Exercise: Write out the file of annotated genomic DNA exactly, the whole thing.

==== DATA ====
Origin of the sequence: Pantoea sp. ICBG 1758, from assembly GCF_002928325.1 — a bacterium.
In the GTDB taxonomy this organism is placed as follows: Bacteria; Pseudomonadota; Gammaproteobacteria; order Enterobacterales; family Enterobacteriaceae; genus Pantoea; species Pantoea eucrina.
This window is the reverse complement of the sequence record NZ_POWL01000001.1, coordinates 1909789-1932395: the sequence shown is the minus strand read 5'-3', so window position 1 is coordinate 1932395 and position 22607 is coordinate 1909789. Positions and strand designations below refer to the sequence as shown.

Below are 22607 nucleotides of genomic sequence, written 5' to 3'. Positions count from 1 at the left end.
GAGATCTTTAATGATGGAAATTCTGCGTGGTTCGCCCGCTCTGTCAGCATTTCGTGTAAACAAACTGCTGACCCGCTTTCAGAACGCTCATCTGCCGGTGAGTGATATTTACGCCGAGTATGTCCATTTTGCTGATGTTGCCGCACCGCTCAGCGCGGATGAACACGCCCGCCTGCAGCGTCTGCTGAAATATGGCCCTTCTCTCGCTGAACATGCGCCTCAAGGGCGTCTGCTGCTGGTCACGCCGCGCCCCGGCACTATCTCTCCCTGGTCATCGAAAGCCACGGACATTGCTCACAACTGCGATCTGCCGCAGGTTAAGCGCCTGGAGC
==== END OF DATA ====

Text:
Origin of the sequence: Pantoea sp. ICBG 1758, from assembly GCF_002928325.1 — a bacterium.
In the GTDB taxonomy this organism is placed as follows: Bacteria; Pseudomonadota; Gammaproteobacteria; order Enterobacterales; family Enterobacteriaceae; genus Pantoea; species Pantoea eucrina.
This window is the reverse complement of the sequence record NZ_POWL01000001.1, coordinates 1909789-1932395: the sequence shown is the minus strand read 5'-3', so window position 1 is coordinate 1932395 and position 22607 is coordinate 1909789. Positions and strand designations below refer to the sequence as shown.

Below are 22607 nucleotides of genomic sequence, written 5' to 3'. Positions count from 1 at the left end.
GAGATCTTTAATGATGGAAATTCTGCGTGGTTCGCCCGCTCTGTCAGCATTTCGTGTAAACAAACTGCTGACCCGCTTTCAGAACGCTCATCTGCCGGTGAGTGATATTTACGCCGAGTATGTCCATTTTGCTGATGTTGCCGCACCGCTCAGCGCGGATGAACACGCCCGCCTGCAGCGTCTGCTGAAATATGGCCCTTCTCTCGCTGAACATGCGCCTCAAGGGCGTCTGCTGCTGGTCACGCCGCGCCCCGGCACTATCTCTCCCTGGTCATCGAAAGCCACGGACATTGCTCACAACTGCGATCTGCCGCAGGTTAAGCGCCTGGAGC